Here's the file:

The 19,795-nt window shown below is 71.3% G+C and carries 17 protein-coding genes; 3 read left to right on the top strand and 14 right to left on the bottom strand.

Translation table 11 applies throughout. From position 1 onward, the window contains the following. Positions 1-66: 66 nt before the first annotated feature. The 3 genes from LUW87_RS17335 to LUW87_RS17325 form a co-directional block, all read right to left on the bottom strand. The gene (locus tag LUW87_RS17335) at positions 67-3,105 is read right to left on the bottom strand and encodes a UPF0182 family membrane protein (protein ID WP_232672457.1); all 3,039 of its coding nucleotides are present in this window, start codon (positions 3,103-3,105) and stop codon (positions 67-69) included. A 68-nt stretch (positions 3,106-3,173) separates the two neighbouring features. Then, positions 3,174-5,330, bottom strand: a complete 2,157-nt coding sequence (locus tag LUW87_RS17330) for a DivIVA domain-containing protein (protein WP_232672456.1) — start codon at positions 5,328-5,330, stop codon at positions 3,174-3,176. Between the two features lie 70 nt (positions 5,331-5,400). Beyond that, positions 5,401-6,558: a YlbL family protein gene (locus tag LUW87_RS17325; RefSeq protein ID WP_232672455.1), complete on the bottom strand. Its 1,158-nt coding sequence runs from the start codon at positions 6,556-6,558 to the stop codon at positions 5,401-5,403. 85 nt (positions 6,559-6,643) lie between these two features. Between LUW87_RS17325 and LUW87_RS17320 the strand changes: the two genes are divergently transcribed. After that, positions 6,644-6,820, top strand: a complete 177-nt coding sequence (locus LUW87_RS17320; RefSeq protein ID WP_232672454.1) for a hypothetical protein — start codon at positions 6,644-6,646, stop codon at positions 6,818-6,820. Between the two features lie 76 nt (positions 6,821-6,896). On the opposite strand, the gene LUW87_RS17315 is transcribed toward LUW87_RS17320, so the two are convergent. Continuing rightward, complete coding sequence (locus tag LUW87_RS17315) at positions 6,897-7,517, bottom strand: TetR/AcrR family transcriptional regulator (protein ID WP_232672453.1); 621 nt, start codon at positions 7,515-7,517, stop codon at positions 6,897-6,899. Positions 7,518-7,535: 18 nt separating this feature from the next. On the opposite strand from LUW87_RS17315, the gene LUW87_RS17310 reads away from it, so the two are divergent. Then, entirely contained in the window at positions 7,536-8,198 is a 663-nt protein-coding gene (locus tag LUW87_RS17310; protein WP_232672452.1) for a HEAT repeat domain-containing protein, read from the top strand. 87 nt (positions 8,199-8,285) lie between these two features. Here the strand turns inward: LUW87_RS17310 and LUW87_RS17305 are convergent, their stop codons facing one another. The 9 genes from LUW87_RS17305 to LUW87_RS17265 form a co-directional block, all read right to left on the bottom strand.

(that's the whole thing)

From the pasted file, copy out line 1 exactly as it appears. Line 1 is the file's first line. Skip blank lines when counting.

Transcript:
The 19,795-nt window shown below is 71.3% G+C and carries 17 protein-coding genes; 3 read left to right on the top strand and 14 right to left on the bottom strand.